After the second carpet shop experience, I made real my way to the security area that encompasses the Hagia Sophia, Blue Mosque and adjoining park. A quick bag search, and you’re through. And there is was, a sight I’ve long wanted to see.
Constructed in the sixth century, the Hagia Sophia is truly remarkable. It held the title as the world’s largest cathedral for nearly a millennia and was the seat of the Eastern Orthodox church for essentially as long.
When the Ottomans conquered Istanbul, they converted the Hagia Sophia into a mosque. The minarets were added after this point. It remained a mosque until 1935 when the Turkish president converted the structure into a museum. However, President Erdoğan reverted the Hagia Sophia to an active mosque once more during summer 2020. You can still visit, but I would avoid Muslim prayer times.
It’s awe inspiring to stand inside a 1,500-year-old building. People walked these halls in the 500s. Some of the structure and interior have obviously been restored over the years, but you can certainly observe the age and wear. I lingered for quite a while.
But there was still plenty more to see. Heading across the park, I made my way to the Blue Mosque next. Unfortunately, my visit was poorly timed, thrown off by my time spent in the carpet shops. It had just closed to tourists in advance of prayer. I would return the next day to visit the interior. The experience at the Blue Mosque actually ended up being a disappointment, as it in under major restoration. It’s far more appealing from the outside.
Near the Blue Mosque and Hagia Sophia are a number of other interesting historical sights. The tomb of the sultan who commissioned the Blue Mosque is worth a peek.
You’ll also find a pair of obelisks in the square to the southwest. One is transplanted from Egypt, while the other is a monument to the ancient Roman hippodrome that used to exist at the same location.
I headed back out of the secure area to Sultanhamet. With few COVID-19 restrictions, there were plenty of shops open. I’d guess that the city is less busy than usual, but that’s just an assumption from the pandemic. I saw quite a few Russian tourists, who are common visitors to Turkey. Russian was typically the first language in which I was greeted. Each time I’d pretend I didn’t understand как дела, брат.
Although I was headed to the Grand Bazaar, I made one quick detour. There are at least two ancient cisterns previously used in the city that you can tour. Water was transported in via aqueduct and stored here during Byzantine times. Once the Ottomans took the city, these were phased out, as Muslims prefer running water for washing and drinking. The cisterns are really worth seeing.
The Grand Bazaar and Süleymaniye Mosque
Following the tram line west from Sultanhamet you’ll come to the entrance to the Grand Bazaar. The bazaar is quite old, with a history stretching back centuries. The network of covered “streets” houses hundreds of shops selling all sorts of wares. If shopping is your thing, you could lose several hours here. The bazaar is massive.
I enjoyed the Grand Bazaar, but my visit was definitely abbreviated. I’d already purchased a few souvenirs near the Sultanhamet tram station and had no plans to buy anything else. I did enjoy some window shopping.
I was more than a few hours into the day at this point, and it was time for lunch. For just ₺11 (less than $1.50 USD) I grabbed a sandwich and a bottle of water from a shop near the bazaar. In contrast, I’d spent nearly ₺200 on dinner the previous evening. I made my way to the Süleymaniye Mosque and sat on a lawn under a tree, near others doing the same.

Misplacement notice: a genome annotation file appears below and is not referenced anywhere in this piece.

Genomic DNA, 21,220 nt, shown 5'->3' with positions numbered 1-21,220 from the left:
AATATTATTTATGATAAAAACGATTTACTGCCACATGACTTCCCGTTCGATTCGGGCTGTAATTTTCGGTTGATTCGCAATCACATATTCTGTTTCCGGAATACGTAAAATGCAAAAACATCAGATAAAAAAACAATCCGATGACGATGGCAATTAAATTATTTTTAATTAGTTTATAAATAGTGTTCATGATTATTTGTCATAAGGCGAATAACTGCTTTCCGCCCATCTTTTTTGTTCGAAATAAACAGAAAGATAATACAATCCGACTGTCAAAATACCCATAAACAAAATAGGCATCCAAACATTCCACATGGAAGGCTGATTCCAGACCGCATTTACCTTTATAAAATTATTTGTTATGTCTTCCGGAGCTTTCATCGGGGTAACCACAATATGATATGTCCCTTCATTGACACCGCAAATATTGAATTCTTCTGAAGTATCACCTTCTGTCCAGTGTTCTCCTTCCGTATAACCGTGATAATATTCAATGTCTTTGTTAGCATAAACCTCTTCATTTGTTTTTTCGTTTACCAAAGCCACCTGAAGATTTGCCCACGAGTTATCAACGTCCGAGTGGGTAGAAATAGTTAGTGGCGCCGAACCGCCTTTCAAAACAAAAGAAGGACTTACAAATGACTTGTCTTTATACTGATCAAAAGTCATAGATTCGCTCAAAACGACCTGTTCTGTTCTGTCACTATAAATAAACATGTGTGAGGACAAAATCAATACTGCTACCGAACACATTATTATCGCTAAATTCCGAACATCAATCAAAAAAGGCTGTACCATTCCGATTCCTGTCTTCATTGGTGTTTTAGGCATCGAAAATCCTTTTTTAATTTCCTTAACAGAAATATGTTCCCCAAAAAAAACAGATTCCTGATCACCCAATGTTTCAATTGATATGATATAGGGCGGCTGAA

The mosque itself was my next stop. Süleymaniye Mosque sits on the top of a hill with beautiful views of the Golden Horn and the city all around. The architecture is exquisite. Built in the 1550s by the Ottomans, the interior and exterior should be at the top of your list of sights to see. It is hands-down my favorite of those I walked by and/or entered during my time in Istanbul.
The view of the Golden Horn from the mosque is excellent. The domes in the foreground of the mosque complex that now function as a university. You can see the more modern section of Istanbul in the background, with the ancient Galata Tower rising tall just across the water.
I’d been on my feet for hours at this point, so I decided to head back to my hotel for some rest. My walk took me down the hill and across the Galata Bridge once more to the tram station, which I took a couple stops to get closer to Maçka. It was still a good distance to the hotel.
Evening Along Istiklal Caddesi
Rest turned into a nap, some time in the sauna, and a shower in my lovely room at the Park Hyatt. Refreshed, I headed out again in the evening to explore Taksim Square and Istiklal Caddesi for a second time, a little less tired this time around.
The monument in Taksim Square commemorates the founding of the Republic of Turkey in 1923. Turkey was ruled by the Ottomans from 1453 into the 20th century. The country as we know it today is fairly young. Facing the monument on Taksim Square is a mosque. It is quite lovely at sunset.
I headed down Istiklal Caddesi once more on my way to the Çiçek Pasajı (flower passage). It is a beautiful little alcove just off of the street. I had dinner here. It’s a nice setting, the the food was only so-so. I did enjoy the dolmas, one of my favorite Mediterranean dishes.
I followed Istiklal Caddesi to its end and continued on to Tünel, the historic funicular that runs down the hill to the Golden Horn. I love funiculars. I’ve ridden several during my travels. Istanbul’s is less steep than most I’ve been on, but it is the second-oldest underground train in the world, which is pretty cool. The run is quite short.
I ended my evening back at the Galata Bridge yet again. Istanbul is lovely at night. The Fatih Mosque and Süleymaniye Mosque are both beautifully illuminated. I hung out for a while, enjoying the city lights and the lovely late summer weather.
Wrapping Up the Day
With so much walking under my belt for the day, I took a taxi back to the hotel. They are cheap in Istanbul, costing $4-7 USD for all the trips I took. This is quite a bit more than the light rail, but still super cheap, especially considering the convenience.
My first two nights and first full day gave me a nice feel for the city. Istanbul did not disappoint. With a boat tour and hammam experience planned for the coming day, I had plenty still ahead as well!
By: Family Flys Free
Title: 3 Days in Istanbul: Day 1 – The Historic Heart of the City
Sourced From: travelupdate.com/3-days-in-istanbul-day-1-the-historic-heart-of-the-city/
Published Date: Wed, 06 Jan 2021 15:08:34 +0000